News & Updates

Will this Official Plan Do the Job?

FOR IMMEDIATE RELEASE: Members of the People's Official Plan (POP) alliance answer the question, Will this Official Plan do the job?

 

We Need A City That Will Take Action To Interrupt The Climate Emergency!

As the representative urban face of Canada in a changing world, Ottawa has a responsibility to be involved in current international events. The National Capital region in particular must demonstrate flexibility in adapting infrastructures, programs and policies to answer challenges that issue from far beyond municipal, provincial and federal borders.

Now Is The Time To Act!

The recent report by the Intergovernmental Panel on Climate Change reinforces the urgent need to cut our emissions in the fight to limit global warming.

A City of Canyons and Towers or a City of Neighbourhoods

FOR IMMEDIATE RELEASE: People’s Official Plan coalition responds to the revised Official Plan: a ‘City of Canyons and Towers’ or a ‘City of Neighbourhoods’?

 

Introducing the Urban Climate Alliance's Accountability Framework Handbook!

Ecology Ottawa is part of the Urban Climate Alliance, a network of four Ontario-based municipal environmental organizations working to take climate action at the city level. Other members include Environment Hamilton, the Citizens Environment Alliance and Toronto Environmental Alliance.

We know that cities are critical to climate action. Drawing from our collective experience, the Urban Climate Alliance prepared this handbook to help other cities tackle climate accountability. 

Alta Vista 15-Minute Neighbourhood Workshop Report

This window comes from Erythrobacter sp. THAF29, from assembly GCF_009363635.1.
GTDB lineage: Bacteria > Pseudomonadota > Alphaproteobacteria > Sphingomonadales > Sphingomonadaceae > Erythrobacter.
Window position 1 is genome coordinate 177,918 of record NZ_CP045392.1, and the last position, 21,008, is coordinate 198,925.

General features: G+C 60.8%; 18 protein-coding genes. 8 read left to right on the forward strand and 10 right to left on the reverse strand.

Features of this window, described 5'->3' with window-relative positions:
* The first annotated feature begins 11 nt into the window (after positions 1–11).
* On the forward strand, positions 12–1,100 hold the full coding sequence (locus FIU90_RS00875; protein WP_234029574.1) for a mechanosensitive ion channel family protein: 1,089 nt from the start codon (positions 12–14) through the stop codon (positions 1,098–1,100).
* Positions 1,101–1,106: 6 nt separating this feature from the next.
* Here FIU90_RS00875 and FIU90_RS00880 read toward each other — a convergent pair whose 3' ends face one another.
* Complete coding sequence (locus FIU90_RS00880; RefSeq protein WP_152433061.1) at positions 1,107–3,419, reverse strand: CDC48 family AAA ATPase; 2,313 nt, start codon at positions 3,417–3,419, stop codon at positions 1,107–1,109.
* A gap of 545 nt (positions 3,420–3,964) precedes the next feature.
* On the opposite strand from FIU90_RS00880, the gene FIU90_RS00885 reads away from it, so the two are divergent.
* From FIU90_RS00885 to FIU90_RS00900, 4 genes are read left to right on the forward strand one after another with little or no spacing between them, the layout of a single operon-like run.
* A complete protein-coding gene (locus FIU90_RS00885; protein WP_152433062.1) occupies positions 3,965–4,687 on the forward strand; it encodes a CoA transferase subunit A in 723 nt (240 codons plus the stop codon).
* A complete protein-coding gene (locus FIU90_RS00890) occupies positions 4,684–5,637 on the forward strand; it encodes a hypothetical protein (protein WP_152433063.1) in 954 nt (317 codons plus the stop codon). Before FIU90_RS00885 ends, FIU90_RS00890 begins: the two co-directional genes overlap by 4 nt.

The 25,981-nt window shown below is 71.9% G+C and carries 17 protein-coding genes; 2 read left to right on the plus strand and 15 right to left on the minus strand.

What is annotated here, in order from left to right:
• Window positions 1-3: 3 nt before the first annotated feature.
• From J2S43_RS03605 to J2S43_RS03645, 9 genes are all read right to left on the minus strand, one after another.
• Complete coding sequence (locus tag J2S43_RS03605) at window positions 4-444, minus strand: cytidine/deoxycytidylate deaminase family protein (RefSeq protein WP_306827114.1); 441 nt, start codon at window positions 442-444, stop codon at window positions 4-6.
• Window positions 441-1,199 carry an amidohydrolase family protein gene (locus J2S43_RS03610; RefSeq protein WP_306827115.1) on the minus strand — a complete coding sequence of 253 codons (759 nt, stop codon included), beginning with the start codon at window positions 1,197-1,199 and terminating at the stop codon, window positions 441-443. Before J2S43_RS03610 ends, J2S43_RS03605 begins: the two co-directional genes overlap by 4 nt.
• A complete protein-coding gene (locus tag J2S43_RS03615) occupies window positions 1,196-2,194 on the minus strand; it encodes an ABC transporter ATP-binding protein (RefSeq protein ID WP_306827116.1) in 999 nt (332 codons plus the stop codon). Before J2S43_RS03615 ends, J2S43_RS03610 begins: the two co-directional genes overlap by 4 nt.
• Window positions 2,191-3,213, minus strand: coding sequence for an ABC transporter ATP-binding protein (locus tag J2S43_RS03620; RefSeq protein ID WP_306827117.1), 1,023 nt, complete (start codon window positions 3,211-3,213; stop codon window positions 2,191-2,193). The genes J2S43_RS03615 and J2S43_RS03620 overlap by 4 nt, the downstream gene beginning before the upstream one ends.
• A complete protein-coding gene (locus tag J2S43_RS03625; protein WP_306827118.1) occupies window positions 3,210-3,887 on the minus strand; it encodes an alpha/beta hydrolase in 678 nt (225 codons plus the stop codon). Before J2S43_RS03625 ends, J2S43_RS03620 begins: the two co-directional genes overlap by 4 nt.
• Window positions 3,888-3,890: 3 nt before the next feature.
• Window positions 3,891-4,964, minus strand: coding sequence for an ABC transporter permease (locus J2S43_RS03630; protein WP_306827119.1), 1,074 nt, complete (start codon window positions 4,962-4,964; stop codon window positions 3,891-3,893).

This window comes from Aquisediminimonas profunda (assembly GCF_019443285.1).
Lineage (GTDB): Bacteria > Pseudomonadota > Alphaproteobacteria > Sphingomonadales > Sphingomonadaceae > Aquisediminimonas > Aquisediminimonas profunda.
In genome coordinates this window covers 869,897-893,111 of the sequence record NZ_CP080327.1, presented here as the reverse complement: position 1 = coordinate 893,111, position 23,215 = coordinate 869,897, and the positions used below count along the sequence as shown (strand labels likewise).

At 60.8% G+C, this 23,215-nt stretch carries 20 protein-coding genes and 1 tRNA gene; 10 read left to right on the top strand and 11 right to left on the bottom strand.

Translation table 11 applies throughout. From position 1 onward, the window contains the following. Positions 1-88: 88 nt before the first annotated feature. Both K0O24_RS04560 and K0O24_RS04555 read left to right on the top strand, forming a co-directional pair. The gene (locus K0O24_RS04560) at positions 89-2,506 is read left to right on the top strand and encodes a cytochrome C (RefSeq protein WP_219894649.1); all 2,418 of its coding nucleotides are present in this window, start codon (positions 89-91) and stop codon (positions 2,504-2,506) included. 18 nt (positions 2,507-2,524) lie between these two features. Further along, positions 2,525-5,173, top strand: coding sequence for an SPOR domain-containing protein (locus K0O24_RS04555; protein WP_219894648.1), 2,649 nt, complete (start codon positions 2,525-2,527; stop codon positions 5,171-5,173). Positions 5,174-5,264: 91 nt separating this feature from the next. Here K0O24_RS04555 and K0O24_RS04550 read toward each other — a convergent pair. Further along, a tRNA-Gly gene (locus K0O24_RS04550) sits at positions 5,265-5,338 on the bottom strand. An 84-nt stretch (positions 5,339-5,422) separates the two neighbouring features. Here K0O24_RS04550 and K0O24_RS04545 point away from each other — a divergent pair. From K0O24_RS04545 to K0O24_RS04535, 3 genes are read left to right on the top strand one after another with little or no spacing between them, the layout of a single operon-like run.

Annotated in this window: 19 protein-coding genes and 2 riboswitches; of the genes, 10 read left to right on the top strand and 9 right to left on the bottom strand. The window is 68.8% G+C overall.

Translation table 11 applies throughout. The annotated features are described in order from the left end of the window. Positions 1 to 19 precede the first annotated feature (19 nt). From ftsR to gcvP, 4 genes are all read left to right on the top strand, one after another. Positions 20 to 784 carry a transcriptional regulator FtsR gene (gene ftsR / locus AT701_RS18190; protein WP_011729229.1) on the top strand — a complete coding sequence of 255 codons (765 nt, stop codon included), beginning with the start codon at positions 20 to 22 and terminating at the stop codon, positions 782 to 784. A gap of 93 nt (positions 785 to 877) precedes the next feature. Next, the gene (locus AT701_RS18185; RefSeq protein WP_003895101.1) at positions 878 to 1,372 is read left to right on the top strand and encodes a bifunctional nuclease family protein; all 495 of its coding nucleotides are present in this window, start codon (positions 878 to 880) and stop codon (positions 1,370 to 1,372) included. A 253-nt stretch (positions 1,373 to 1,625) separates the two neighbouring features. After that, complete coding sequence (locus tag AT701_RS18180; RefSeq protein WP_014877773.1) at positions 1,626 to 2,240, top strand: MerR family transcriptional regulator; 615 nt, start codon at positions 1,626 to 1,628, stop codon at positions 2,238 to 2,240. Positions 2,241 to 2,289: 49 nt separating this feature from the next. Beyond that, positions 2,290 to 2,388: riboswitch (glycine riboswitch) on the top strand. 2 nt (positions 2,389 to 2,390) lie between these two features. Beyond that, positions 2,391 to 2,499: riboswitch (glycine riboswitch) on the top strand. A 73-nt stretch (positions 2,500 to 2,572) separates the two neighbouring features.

Over two Saturdays in March 2021, Ecology Ottawa hosted a workshop for residents of the Alta Vista community and other interested parties, led by Walkable Ottawa's founder Rosaline Hill and volunteer Carolyn Mackenzie.

The purpose of the workshop was to foster discussion around a range of issues related to creating a more walkable neighbourhood, and to generate ideas for further exploration and evaluation.

Pushing changes into the draft Official Plan

The Official Plan is Ottawa’s major land use and policy document, and will shape our city for at least the next 25 years. Something this big demands major public engagement, and Ottawans have stepped up in a big way. We’ve seen 500-person rallies to stop sprawl, packed Saturday morning Zoom workshops on neighbourhood design, and overwhelming public input into arcane city processes. We’ve seen community outrage at last-minute land use decisions like the Tewin development, and missives from senior city officials pointing to “unprecedented engagement” from the public.

Climate Change and Tom Rand

What is climate capitalism? On Wednesday April 28th we heard from Tom Rand to discuss this question. Over 100 Ecology Ottawa supporters tuned in to participate in a topical and thought provoking discussion around the intersection of climate action and economics. How do we, in Tom Rand's words, "use the most powerful tool available to us to solve the biggest problem we face?" In this 90 minute recording, we think about whether "climate capitalism" is an oxymoron, or a pragmatic synthesis.

City View 15-Minute Neighbourhood Workshop Report

Over two Saturdays in January 2021, Ecology Ottawa hosted a workshop for residents of the City View community and other interested parties, led by Walkable Ottawa founder Rosaline Hill and planner Carolyn Mackenzie.

The aim of the workshop was to look in detail at the existing infrastructure in City View and assess how the stated aim in the draft Official Plan to regenerate the area, identified as an evolving overlay, will impact the community in its transformation to a complete 15-minute neighbourhood.

15-Minute Neighbourhood Survey

Ecology Ottawa has just completed a survey to help identify which Ottawa neighbourhoods score well in terms of walkability – one of the key aspects of 15-minute neighbourhoods which have been proposed in the City’s draft Official Plan.

305 respondents living across Ottawa completed the survey and as well as quantitative data, respondents provided many suggestions of how they would like their neighbourhood to be changed or improved in the future. It is noted that this survey catches a very small sample size of City residents, but we hope it indicates in broad strokes the many steps which must yet be taken to transition to 15-minute neighbourhoods.

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